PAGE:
How not to keep a hunter in the closet

Seeing a neighbor coming down the woods trail, I winced.

There I was, dressed in camo with a bow in hand, headed home after a morning hunt. And here he came, walking his dog.

I suspected that he, like most of my friends and acquaintances, wasn’t keen on hunting. I could hardly blame him. I had long deplored the killing of animals for food, let alone for sport.

Though I knew a respectful hunter or two, my predominant opinions had been rooted in stereotypes reinforced by personal experience: Cath’s tires slashed after we had put up a no-hunting sign, deer parts dumped alongside our road each autumn, and more.

Now, in my first autumn afield, I was still uncertain how I felt about hunting, even my own. I imagined I would have a clearer sense of it after I killed my first deer.

As my neighbor drew near, I could see surprise on his face.

“It is you,” he said. “I thought, ‘It’s some redneck out hunting and I need to watch my back.’ But no, it’s you out hunting and I need to watch my back.”

We had a polite if awkward chat. Then, only half-joking, he reminded me that he would be in the woods for a while and that his dog looked like a deer. (It would, I thought, be impossible to mistake her for anything but a young, frenetic golden retriever.) And we parted ways.

I felt that same awkwardness three years later, when my first hunting essay was published. I knew the magazine’s readership wasn’t entirely hostile to hunting. The editor sometimes wrote short pieces about his experiences in deer season. But it felt strange to publicly announce my new pursuit. Would acquaintances see the piece and be shocked? Would they give me a hard time?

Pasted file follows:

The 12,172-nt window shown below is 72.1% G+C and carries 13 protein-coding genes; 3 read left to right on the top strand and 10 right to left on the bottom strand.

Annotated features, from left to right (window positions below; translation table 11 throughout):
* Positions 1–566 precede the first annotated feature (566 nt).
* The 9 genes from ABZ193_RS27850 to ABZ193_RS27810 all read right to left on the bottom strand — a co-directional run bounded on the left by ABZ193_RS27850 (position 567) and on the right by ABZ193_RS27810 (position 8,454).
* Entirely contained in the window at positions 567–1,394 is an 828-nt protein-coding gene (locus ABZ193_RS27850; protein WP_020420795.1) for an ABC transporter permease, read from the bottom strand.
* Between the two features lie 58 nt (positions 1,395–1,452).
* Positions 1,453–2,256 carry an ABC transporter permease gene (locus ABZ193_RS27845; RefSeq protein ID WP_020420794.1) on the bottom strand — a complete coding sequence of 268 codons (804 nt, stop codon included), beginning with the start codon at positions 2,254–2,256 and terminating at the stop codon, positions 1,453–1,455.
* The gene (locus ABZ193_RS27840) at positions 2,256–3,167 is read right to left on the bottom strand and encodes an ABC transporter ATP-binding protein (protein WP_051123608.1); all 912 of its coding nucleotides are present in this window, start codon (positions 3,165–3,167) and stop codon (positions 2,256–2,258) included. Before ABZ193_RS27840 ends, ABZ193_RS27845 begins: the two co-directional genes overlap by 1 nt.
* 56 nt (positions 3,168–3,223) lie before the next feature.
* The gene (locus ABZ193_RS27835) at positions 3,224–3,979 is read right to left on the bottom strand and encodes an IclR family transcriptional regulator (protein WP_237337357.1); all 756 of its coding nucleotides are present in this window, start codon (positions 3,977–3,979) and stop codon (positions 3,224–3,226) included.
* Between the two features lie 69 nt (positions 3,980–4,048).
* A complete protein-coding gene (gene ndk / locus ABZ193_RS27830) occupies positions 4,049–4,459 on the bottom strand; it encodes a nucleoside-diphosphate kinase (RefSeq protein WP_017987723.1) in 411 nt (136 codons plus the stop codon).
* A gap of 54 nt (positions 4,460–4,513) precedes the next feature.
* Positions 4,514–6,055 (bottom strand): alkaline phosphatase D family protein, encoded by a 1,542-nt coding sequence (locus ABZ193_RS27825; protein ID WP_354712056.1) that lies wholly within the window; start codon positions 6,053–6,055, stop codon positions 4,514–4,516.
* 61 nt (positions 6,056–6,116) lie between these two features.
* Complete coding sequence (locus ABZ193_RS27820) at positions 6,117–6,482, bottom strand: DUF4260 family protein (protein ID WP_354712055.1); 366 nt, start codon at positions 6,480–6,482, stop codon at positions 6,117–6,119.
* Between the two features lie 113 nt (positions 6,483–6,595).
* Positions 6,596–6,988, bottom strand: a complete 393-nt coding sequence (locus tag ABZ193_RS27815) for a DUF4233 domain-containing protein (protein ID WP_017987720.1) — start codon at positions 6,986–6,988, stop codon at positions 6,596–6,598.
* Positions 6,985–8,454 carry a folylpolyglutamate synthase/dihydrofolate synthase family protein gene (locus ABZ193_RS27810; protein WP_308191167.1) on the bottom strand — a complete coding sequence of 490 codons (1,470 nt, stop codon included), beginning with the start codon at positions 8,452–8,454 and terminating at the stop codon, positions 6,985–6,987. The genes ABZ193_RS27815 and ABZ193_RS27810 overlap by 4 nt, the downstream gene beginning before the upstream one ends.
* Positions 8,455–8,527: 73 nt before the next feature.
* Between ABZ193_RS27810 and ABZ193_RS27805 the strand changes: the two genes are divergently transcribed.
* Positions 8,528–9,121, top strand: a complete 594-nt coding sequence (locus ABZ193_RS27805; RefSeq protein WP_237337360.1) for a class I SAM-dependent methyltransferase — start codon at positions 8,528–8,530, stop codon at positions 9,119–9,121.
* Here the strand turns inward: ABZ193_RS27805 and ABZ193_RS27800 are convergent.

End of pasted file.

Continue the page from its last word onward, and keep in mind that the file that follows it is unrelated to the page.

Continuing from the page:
Thankfully, the essay sparked no negative response. What little feedback I got was positive: an enthusiastic phone message from a conservationist friend here in Vermont, an appreciative letter-to-the-editor from a hunter in upstate New York.

I breathed more easily. I would go about my business quietly now.

In the woods, I would rarely be seen.

In my writing, I would stick to other subjects. That first, brief essay had said all I wanted to say about hunting. There was no need to return to the topic, broadcasting news of my transmogrification.

I wasn’t ashamed of hunting. I didn’t need to hide it. But it wasn’t something I wanted my name to be associated with too strongly.

Heaven forbid it should get around on the internet.

© 2010 Tovar Cerulli


  1. This cracks me up because I’ve come across so many lifelong hunters who don’t want people around them to know they hunt. You at least had a good reason for it – you’d made a pretty radical switch. Personally, I love for people to know I hunt – to know that people who are not the stereotype in their mind’s eye hunt, and still have values they’re familiar with.

    • Tovar says:

      I didn’t realize that many lifelong hunters were in the closet!

      At this point, I’ve obviously gone past the reluctance to let the information out. I agree: it’s good to see stereotypes get troubled.

  2. Arthur says:

    Although I completely understand your reluctance to tell people, especially after such a radical change, I’m with Norcal on this.

    I work in an establishment which doesn’t contain many hunters, so I love the look of surprise on people’s face when they find out I hunt. Plus, it opens a door of conversation, and gives me an avenue to provide them with the facts about hunting, rather than leave them with only their preconceived notions.

    And, during hunting season, if we wear our camo into any public area, it always gets some sort of reaction. My brother and I jokingly call it “camo for conversation” – whether good or bad.

  3. Hello Tovar,